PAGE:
Over the past week, I’ve been reading a couple of books that I’m enjoying. But for some reason, neither of the books completely wowed me. I wasn’t totally invested in the stories.
Sure, I kept reading each of the books because I liked the plots. But I knew something was missing—something that could have turned these great books into awesome books.
The more I thought about it, the more I realized what both books had failed to do. They’d both failed to create the kinds of main characters (MC’s) I could fall in love with. By a quarter of the way into each book, the main characters had failed to grip me.
So, of course, I began to think about what it takes to create MC’s that can grab readers within the first quarter of our books. What are the kinds of traits we can give our MC’s that make our readers fall in love with them right away?
Here are three key ways we can develop reader empathy for our MC’s early in our books:
1. Have them care about someone else.
All too often when we’re throwing our MC into the story’s initial conflict and tension (as we rightly should), we make that MC into a self-centered, whiny, poor-me kind of character. We heap bad things upon the character right away (and that’s good!), but in the process we can’t let those circumstances turn them into simpering saps who only care about themselves.
In order to avoid this trap, we can show our MC caring about someone else’s needs above his or her own. Even in the midst of a dire situation, they need to look beyond themselves and notice the plight of someone else who’s suffering. After all, in real life, we aren’t particularly drawn to people who only think about themselves. So why would we be in a story?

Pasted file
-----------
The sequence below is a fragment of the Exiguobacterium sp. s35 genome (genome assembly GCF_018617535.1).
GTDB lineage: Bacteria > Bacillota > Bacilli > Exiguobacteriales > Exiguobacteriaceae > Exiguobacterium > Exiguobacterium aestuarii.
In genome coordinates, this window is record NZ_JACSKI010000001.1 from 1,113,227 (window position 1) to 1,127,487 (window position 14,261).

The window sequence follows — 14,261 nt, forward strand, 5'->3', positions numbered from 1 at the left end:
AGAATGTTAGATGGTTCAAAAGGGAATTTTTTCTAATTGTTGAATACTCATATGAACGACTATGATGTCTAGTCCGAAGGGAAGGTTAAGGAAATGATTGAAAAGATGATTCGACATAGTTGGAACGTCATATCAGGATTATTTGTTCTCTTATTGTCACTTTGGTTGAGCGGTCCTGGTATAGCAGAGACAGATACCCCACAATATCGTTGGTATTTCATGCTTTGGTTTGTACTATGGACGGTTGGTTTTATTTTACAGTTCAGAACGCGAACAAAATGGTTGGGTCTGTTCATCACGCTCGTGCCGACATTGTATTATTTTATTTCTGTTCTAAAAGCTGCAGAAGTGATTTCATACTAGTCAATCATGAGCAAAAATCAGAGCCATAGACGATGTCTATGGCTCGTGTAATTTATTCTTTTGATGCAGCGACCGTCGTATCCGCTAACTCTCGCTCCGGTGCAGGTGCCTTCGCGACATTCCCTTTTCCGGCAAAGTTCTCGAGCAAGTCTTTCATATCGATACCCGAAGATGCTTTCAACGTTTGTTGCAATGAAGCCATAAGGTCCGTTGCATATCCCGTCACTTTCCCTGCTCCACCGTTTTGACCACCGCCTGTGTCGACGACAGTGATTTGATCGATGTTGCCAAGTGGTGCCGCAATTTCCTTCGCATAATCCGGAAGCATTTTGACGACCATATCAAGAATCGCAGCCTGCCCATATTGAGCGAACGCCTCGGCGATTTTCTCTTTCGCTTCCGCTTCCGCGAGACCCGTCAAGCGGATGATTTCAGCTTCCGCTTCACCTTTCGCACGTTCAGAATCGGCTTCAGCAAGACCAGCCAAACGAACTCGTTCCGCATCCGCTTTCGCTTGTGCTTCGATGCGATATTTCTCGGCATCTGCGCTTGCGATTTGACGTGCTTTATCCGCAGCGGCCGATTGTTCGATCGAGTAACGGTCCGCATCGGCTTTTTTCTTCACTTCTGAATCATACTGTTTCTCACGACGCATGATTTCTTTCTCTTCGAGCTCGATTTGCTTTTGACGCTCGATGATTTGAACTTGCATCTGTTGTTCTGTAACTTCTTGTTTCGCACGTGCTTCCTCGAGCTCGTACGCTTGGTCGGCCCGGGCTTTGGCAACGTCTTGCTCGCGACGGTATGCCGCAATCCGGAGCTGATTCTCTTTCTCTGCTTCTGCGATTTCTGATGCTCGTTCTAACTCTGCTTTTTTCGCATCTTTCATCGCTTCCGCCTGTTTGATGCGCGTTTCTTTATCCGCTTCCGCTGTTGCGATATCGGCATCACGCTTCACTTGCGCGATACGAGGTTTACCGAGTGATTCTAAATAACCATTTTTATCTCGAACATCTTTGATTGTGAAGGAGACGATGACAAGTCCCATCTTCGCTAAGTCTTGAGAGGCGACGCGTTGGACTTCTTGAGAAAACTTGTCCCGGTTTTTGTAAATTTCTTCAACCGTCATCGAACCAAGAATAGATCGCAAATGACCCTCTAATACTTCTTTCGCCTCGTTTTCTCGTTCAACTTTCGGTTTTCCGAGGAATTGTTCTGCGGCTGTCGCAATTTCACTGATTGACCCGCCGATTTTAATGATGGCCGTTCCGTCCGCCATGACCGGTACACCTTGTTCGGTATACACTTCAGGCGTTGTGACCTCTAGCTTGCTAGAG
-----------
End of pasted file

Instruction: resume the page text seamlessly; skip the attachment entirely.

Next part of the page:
2. Have them do something heroic.
It may not be enough to have our character simply feel concern for someone. Yes, it’s a good first step. But if possible, we should have them act upon that compassion.
For example, in the Hunger Games, the author could have focused on Katniss and all of her troubles (which are numerous). We likely would have felt sorry for Katniss because of her hunger, poor living conditions, the loss of her father, etc.
But instead of making Katniss into a poor-me character, Katniss looks outside her own needs to those of her sister Primrose. But the empathy doesn't just stay in her head.She acts upon it over and over. Her compassion for her sister is the driving force behind most of what she does. Until finally, Katniss makes the ultimate heroic sacrifice by taking Primrose’s place in the Hunger Games.
When our characters are compassionate and acting sacrificially, we can’t help but fall in love with them. They grip our hearts. And the story moves us on a deeper level.
3. Bring out their strengths.
No one can empathize with a perfect person. Our characters need to have flaws. Even super heroes have faults that they must deal—pride, anger, false humility, etc. But amidst the problems that anyone person is struggling with, there is always something good in them.
It’s our job as storytellers to bring out that goodness, to show the inner strength of our MC. And even beyond that, we must make that strength larger than life. We need to make our MC into the kind of person we would aspire to be, not who we really are.
For example, in The Doctor’s Lady, my heroine is crossing the continent in a covered wagon. I’ve piled all the elements against her—heat, hunger, disease, fleas, raging rivers, lustful trappers, etc. If I’d been the one riding west, I would have whined and complained pretty much the whole time. And if I’d made the MC to react realistically, the way I would have, then my readers would have ended up disliking her for being so weak-willed.
Instead, I had to make her into the type of heroine readers could respect and admire. I had to focus on her strengths. Sure, she still whined at times, but overall, she handled the rigors of the trip heroically, and thus my readers were able to fall in love with her.
I like how Donald Maass describes developing characters in his book The Breakout Novel. He says: We read fiction not just to see ourselves but also to imagine ourselves as we might be . . . Characters in breakout fiction may seem realistic, even average, but they are bigger than their circumstances.
What about you? Have you fallen in love with a fictional character recently? What qualities did the character have that were especially gripping?